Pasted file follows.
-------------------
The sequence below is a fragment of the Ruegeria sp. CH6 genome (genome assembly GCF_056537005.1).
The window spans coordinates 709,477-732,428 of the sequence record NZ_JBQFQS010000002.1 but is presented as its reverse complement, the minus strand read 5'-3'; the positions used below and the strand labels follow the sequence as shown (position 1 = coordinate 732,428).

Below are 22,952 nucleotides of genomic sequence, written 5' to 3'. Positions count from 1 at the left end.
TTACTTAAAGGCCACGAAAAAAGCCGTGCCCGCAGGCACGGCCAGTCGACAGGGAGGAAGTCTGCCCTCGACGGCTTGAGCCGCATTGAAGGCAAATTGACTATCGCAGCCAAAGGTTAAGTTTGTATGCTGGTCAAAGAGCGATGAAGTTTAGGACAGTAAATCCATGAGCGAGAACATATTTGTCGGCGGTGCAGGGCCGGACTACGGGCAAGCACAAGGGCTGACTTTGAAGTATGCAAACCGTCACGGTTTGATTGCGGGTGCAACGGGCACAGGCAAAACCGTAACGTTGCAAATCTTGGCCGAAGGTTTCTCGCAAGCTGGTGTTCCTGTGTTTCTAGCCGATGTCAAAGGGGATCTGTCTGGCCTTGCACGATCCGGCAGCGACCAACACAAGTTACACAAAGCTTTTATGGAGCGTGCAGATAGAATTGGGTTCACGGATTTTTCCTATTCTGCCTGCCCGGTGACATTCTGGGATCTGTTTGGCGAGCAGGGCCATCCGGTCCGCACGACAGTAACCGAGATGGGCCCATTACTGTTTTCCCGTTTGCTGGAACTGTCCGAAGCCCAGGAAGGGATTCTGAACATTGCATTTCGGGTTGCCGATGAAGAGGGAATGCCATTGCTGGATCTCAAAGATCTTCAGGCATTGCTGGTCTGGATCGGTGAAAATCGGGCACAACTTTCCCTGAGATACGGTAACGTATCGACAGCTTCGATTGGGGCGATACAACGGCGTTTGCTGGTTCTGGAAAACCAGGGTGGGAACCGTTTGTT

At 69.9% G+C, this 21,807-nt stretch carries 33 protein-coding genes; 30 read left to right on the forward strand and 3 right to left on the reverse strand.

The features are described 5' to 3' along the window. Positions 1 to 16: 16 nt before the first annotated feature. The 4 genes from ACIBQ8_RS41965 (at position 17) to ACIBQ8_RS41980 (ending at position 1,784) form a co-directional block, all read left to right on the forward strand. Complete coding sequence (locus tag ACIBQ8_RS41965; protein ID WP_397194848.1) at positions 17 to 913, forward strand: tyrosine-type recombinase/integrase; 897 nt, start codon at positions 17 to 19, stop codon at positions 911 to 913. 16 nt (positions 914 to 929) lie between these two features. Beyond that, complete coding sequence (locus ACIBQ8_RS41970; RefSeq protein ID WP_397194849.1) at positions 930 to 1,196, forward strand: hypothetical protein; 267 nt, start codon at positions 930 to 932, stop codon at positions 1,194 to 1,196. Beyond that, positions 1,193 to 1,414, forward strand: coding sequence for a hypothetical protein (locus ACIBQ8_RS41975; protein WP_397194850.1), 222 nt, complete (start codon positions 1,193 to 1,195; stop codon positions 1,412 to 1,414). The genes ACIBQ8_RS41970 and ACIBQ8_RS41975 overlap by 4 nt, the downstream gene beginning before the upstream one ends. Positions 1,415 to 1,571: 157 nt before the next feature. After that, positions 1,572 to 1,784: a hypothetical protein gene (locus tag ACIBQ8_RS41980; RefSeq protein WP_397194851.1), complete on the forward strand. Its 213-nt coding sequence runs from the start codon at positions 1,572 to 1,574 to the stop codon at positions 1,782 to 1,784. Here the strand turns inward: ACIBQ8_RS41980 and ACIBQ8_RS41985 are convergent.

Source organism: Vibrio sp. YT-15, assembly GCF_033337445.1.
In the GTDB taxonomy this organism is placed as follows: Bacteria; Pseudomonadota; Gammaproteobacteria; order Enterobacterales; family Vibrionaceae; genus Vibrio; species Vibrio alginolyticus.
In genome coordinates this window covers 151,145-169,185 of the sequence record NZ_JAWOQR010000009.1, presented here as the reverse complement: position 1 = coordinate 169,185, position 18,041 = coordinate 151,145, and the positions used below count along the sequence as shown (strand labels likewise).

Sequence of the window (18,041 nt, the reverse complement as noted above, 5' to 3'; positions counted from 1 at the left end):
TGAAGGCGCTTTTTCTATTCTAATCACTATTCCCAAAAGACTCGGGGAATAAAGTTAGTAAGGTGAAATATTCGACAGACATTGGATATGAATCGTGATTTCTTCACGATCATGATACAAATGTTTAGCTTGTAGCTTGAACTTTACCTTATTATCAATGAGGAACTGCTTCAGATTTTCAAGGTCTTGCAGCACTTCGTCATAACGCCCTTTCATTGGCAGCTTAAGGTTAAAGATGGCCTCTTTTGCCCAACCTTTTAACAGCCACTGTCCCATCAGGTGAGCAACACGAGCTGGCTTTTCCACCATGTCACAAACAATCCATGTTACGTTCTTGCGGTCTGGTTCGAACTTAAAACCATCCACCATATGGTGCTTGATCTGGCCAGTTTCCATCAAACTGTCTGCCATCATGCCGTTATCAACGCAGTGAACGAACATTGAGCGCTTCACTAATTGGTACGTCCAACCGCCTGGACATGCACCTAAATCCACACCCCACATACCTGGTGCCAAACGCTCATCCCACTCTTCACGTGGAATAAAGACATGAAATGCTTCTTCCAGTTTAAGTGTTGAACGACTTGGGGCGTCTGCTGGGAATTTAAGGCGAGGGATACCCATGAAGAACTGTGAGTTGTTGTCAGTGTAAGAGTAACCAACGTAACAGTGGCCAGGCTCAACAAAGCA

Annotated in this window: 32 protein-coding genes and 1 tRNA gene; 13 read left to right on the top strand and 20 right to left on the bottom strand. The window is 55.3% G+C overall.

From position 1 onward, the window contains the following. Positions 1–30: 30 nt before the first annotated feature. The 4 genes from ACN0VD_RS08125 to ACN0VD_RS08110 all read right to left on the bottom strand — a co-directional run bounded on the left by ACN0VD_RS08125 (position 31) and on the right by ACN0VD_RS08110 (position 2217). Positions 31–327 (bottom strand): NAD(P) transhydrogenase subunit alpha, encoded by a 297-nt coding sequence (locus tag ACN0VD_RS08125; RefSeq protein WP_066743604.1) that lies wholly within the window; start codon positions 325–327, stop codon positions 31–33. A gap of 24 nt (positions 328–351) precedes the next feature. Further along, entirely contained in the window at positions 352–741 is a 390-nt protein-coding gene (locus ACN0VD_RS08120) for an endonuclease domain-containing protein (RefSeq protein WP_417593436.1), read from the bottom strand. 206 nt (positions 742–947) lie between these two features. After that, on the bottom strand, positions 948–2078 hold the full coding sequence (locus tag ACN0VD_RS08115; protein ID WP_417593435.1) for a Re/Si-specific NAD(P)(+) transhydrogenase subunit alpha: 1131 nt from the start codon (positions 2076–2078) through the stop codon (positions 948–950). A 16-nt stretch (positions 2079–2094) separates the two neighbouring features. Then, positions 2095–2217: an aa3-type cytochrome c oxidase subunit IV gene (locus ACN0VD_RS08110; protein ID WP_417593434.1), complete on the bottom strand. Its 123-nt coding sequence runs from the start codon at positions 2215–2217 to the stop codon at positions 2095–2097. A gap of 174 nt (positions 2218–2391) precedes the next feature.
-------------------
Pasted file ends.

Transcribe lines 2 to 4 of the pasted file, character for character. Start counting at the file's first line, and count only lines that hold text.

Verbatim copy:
The window spans coordinates 709,477-732,428 of the sequence record NZ_JBQFQS010000002.1 but is presented as its reverse complement, the minus strand read 5'-3'; the positions used below and the strand labels follow the sequence as shown (position 1 = coordinate 732,428).

Below are 22,952 nucleotides of genomic sequence, written 5' to 3'. Positions count from 1 at the left end.
TTACTTAAAGGCCACGAAAAAAGCCGTGCCCGCAGGCACGGCCAGTCGACAGGGAGGAAGTCTGCCCTCGACGGCTTGAGCCGCATTGAAGGCAAATTGACTATCGCAGCCAAAGGTTAAGTTTGTATGCTGGTCAAAGAGCGATGAAGTTTAGGACAGTAAATCCATGAGCGAGAACATATTTGTCGGCGGTGCAGGGCCGGACTACGGGCAAGCACAAGGGCTGACTTTGAAGTATGCAAACCGTCACGGTTTGATTGCGGGTGCAACGGGCACAGGCAAAACCGTAACGTTGCAAATCTTGGCCGAAGGTTTCTCGCAAGCTGGTGTTCCTGTGTTTCTAGCCGATGTCAAAGGGGATCTGTCTGGCCTTGCACGATCCGGCAGCGACCAACACAAGTTACACAAAGCTTTTATGGAGCGTGCAGATAGAATTGGGTTCACGGATTTTTCCTATTCTGCCTGCCCGGTGACATTCTGGGATCTGTTTGGCGAGCAGGGCCATCCGGTCCGCACGACAGTAACCGAGATGGGCCCATTACTGTTTTCCCGTTTGCTGGAACTGTCCGAAGCCCAGGAAGGGATTCTGAACATTGCATTTCGGGTTGCCGATGAAGAGGGAATGCCATTGCTGGATCTCAAAGATCTTCAGGCATTGCTGGTCTGGATCGGTGAAAATCGGGCACAACTTTCCCTGAGATACGGTAACGTATCGACAGCTTCGATTGGGGCGATACAACGGCGTTTGCTGGTTCTGGAAAACCAGGGTGGGAACCGTTTGTT